Thursday, 7 April 2011

My tattoo's nerdier than yours

A couple of weeks ago I started on my nerdtastic tattoo. It was sore, but not too bad. A bit like a swarm of bees stinging me repeatedly at a steady pace. This sounds a little dramatic, but considering the lack of surprise usually inherent in the sting of a bee, this was quite an acceptable pain. Also, instead of squillions of bee stings embedded in me making me all swollen, I have awesome ink. Bonus!

It sat in my skin in this form (intentionally faded in bits) for a few weeks and then last night I got it finished. I have to say that I was rather anxious about the shading because there was no nifty transfer that I could appraise before the dude took my blood and replaced it permanently with the inking of a design that existed purely in his head. So, to make the visual artist wriggling somewhere deep in side of me a little more at ease, I made him draw the number 29 (we'll get to that in a bit) on the bottom book about 8 times before he got it right and then proceeded to micromanage his decisions perhaps a little too fondly. Whatever, dude, in the battle of my skin versus his artistic authority, guess who wins every time? Correct. I wasn't a bad client though, I don't think...

Anyway, so I now have THE spiffiest tattoo known to mankind (assumption: I am mankind) and I'm rather sad that the weather is too cold for strappy tops.

When my tattoo guy went away last time, he told me to think about what I might want in that bottom book. I'd like to say I ummed and ahhed about it, but really it took me all of three minutes to decide that I have to have the number 29. This is not so much a particularly interesting and beautiful number (although aesthetically speaking it really is) as it is the title of my favourite Shakespearean sonnet. I'm not an outrageously loyal fan of the man's work in general, but this sonnet has a very special place in my consciousness (not my heart, because that might hinder its function - I prefer my arteries to be artery-shaped, not word-shaped) and unless it turns out to actually be about slaughtering kittens, I'm proud to have it on me forever.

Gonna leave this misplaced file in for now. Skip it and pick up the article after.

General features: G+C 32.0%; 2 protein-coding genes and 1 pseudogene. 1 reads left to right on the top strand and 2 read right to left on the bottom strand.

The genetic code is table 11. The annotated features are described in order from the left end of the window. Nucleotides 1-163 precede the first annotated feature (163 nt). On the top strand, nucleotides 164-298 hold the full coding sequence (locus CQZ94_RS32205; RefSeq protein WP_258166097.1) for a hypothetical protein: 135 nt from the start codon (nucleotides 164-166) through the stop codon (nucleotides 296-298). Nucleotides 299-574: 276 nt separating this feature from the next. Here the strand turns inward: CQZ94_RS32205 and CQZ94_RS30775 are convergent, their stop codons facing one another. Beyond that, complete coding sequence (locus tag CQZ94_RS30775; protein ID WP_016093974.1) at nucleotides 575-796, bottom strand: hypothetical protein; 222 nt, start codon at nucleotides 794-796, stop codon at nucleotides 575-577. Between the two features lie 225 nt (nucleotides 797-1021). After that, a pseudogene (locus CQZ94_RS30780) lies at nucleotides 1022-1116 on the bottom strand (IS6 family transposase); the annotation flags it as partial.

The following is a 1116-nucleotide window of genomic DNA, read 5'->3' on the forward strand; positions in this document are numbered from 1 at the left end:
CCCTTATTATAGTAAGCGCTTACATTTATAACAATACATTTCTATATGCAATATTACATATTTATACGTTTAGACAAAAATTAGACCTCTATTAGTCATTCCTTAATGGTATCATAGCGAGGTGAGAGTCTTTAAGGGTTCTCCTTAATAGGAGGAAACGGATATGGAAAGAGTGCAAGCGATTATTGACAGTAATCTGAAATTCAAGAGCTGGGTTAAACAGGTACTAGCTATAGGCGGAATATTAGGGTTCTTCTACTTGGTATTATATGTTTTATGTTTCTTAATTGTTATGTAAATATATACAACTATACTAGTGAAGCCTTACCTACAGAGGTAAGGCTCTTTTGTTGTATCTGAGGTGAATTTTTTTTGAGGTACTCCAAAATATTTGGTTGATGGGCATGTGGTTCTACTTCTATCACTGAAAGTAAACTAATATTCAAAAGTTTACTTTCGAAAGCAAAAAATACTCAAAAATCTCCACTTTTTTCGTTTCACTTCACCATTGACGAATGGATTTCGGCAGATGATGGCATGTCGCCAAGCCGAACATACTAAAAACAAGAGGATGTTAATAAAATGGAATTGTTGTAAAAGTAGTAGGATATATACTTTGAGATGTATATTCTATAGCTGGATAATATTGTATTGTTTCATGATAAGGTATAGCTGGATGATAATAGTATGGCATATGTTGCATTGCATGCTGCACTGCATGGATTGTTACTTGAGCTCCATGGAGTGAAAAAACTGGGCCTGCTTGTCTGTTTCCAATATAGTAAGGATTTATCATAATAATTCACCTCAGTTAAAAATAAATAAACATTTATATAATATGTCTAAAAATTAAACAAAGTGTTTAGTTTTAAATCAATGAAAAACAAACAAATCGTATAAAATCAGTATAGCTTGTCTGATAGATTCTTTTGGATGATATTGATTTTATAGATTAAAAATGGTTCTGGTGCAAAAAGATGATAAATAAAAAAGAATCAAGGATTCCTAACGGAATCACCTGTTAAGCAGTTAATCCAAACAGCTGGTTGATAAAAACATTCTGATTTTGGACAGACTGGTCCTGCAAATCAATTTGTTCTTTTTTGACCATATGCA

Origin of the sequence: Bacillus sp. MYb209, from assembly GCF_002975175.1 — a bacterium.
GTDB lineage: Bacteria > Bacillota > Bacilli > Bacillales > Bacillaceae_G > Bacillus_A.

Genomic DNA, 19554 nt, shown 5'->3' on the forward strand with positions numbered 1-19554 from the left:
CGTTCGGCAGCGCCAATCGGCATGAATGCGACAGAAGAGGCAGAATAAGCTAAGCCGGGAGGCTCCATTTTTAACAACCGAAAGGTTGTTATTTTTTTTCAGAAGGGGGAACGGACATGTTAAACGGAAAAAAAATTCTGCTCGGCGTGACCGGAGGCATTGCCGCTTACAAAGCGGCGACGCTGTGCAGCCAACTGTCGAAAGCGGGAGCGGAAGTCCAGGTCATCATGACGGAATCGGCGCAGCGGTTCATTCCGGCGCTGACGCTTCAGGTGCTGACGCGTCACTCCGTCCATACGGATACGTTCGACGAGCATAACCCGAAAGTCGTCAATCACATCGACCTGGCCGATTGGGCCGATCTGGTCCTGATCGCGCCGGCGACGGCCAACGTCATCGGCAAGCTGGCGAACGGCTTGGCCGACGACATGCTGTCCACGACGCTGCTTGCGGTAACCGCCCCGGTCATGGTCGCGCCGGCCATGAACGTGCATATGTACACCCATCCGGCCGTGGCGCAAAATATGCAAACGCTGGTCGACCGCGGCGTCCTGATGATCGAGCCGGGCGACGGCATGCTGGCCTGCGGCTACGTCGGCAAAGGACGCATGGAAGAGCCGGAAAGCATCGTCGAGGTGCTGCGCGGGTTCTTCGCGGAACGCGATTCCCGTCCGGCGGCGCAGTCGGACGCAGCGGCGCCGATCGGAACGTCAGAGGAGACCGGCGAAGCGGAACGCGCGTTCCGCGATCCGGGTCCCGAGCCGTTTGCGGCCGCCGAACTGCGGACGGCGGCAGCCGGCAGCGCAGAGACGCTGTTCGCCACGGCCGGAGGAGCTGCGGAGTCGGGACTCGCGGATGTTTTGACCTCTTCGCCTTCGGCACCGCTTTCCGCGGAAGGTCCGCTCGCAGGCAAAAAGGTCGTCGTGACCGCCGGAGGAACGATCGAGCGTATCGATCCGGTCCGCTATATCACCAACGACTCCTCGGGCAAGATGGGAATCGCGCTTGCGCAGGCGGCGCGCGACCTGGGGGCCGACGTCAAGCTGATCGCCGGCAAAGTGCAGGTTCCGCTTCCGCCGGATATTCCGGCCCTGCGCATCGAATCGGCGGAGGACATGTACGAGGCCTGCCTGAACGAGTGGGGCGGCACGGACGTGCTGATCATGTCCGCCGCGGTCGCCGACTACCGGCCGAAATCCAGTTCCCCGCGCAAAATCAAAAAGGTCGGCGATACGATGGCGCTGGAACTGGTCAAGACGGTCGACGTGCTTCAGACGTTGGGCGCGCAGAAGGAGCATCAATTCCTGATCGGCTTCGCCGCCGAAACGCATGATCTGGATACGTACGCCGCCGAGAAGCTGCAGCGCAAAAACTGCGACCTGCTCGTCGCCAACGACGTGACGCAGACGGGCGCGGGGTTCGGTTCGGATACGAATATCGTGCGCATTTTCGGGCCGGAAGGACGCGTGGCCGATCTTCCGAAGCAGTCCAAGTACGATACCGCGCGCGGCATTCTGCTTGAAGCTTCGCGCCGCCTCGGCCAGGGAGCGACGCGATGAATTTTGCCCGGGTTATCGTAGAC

When in disgrace with Fortune and men's eyes,
I all alone beweep my outcast state,
And trouble deaf heaven with my bootless cries,
And look upon myself and curse my fate,
Wishing me like to one more rich in hope,
Featured like him, like him with friends possess'd,
Desiring this man's art, and that man's scope,
With what I most enjoy contented least.
Yet in these thoughts myself almost despising,
Haply I think on thee, and then my state,
Like to the lark at break of day arising
From sullen earth, sings hymns at heaven's gate;
For thy sweet love remembered such wealth brings
That then I scorn to change my state with kings.
It kinda makes me a little squishy inside.

I also added a little keyhole into the spine of the book which I suppose you could call my little nod to postmodernism. It's my little avenue through which my tat does not have a fixed meaning, so that it may change as I do. In this, I don't have that sporadic sprinkling of panic in which I'm all "doubleyoo-tea-eff, mate? What if you don't like this when you're fifty?" Another way I avoid this is by not really having some deepandmeaningful story behind it, it's simply a way in which I tie my inside up with my outside by using some truly beautiful images, the symbolism of which will never get old or mehsome.